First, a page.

Scotmid celebrates third year of growth

Turnover and profits both up at co-operative society

Scotmid Coatbridge
The society’s new Coatbridge store opened in the autumn of 2019.

SCOTMID has had plenty of reasons to celebrate recently, with the store marking its 160th anniversary while at the same time posting strong financial results.

For the third year in succession, the society has enjoyed turnover and profit growth. Figures for the year to 25 January revealed Scotmid enjoyed a trading profit of £5.6 million – up from £5.3m the previous year – with turnover up by £7m to reach £385m.

The strong results came despite what Scotmid chief executive John Brodie described as challenging trading conditions for grocery retailers in Scotland.

“We’re very pleased with the results and particularly to move them forward again in our 160th anniversary year.

“I think it’s easy to forget in the current crisis that in 2019 we faced a number of significant challenges at the start of the year, be that additional cost challenges, a poor economic market, and Brexit uncertainty.

“Having worked through that to improve the result of the society and the core business that make that up is a very pleasing result,” he said.

Scotmid’s strong results were largely driven by its food convenience business. While its Semichem business continues to operate in challenging market conditions – particularly in Northern Ireland – the society has been evolving its food retail offer.

Scotmid has put a major focus on expanding its food to go provisions – collecting this year’s Scottish Grocer Award for the category in the process – and has also been investing substantially in new and refurbished stores, as Brodie explained.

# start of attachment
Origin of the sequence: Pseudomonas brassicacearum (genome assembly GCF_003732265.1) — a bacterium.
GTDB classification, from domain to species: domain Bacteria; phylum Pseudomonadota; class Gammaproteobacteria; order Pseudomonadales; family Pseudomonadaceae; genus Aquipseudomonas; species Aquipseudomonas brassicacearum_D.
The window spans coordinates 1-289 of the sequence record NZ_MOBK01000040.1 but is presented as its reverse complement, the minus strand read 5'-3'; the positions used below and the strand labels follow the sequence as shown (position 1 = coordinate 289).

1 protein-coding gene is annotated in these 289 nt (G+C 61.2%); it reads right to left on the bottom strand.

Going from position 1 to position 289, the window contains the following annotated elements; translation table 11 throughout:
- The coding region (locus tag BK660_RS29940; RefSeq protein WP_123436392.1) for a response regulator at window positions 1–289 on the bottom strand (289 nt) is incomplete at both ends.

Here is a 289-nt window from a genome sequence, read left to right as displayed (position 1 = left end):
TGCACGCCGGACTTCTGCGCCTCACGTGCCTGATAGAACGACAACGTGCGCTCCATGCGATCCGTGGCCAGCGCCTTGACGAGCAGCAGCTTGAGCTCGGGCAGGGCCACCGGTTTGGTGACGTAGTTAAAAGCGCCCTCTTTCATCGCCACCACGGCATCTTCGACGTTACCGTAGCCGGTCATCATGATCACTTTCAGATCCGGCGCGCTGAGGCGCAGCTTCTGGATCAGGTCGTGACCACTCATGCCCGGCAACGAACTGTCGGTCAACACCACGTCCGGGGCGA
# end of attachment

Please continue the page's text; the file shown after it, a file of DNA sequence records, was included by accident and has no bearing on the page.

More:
“We continued to invest in the business through refits, and we also acquired a new store [in Coatbridge] and opened that later in the year.

“We did 20 rebrands of the fascias, we tidied up stores and 14 stores had new energy efficient refrigeration installed, making them more environmentally friendly and lowering the operating cost. We also invested in new ovens and equipment for food to go,” he said.

Scotmid chief executive John Brodie.
Scotmid chief executive John Brodie.

Brodie said that Scotmid has a “growing confidence” in its food business, which gave the society the confidence to invest to open its new Coatbridge store last year. The Scotmid boss also suggested there may be more new units in the pipeline.

As a co-operative society, Scotmid has more obligations than delivering profits and 2019 was also a bumper year for charitable donations from the society.

To coincide with the society’s 160th anniversary, members of Scotmid’s democratically-elected regional committees distributed £160,000 in community grants to 1,154 community groups in the year – up £25,000 on 2018.

The society’s Community Connect initiative also hit the six-figure mark, donating £150,000 to good causes during the year.

Proceeds from Scotmid’s single-use carrier bag charge were also used to provide support to good causes, including support for Keep Scotland Beautiful’s Upstream Battle and Spring Clean 2019 campaign.

And at the end of August 2019, the society announced that members, staff and customers had raised £325,000 over the course of one year through Scotmid’s charity partnership with the SSPCA.

For the year ahead, Brodie said Scotmid has been working to tackle the challenges posed by coronavirus and has ramped up its use of the Snappy Shopper delivery app across more stores to accommodate customers.

The Scotmid boss was bullish about the society’s ability to weather the current storm.

“Last year I highlighted the cumulative burden of costs and the need to focus on innovation, effective investment and tight control of costs to continue to make progress.

“Once again the Society has delivered despite the Brexit saga and another challenging year for retailers generally.

“Scotmid can therefore reflect on a positive 160th anniversary year but be mindful of the ever-growing cost challenge and the uncertainty around global events, particularly the Covid-19 pandemic.

“In the short-term we must manage the significant issues arising from the virus outbreak, however, I am sure everyone in the Society will rise to the challenge.

“Overall it is our continuous improvement philosophy and our core purpose – to serve our communities and improve people’s everyday lives – that will continue to be our guide for the future,” he said.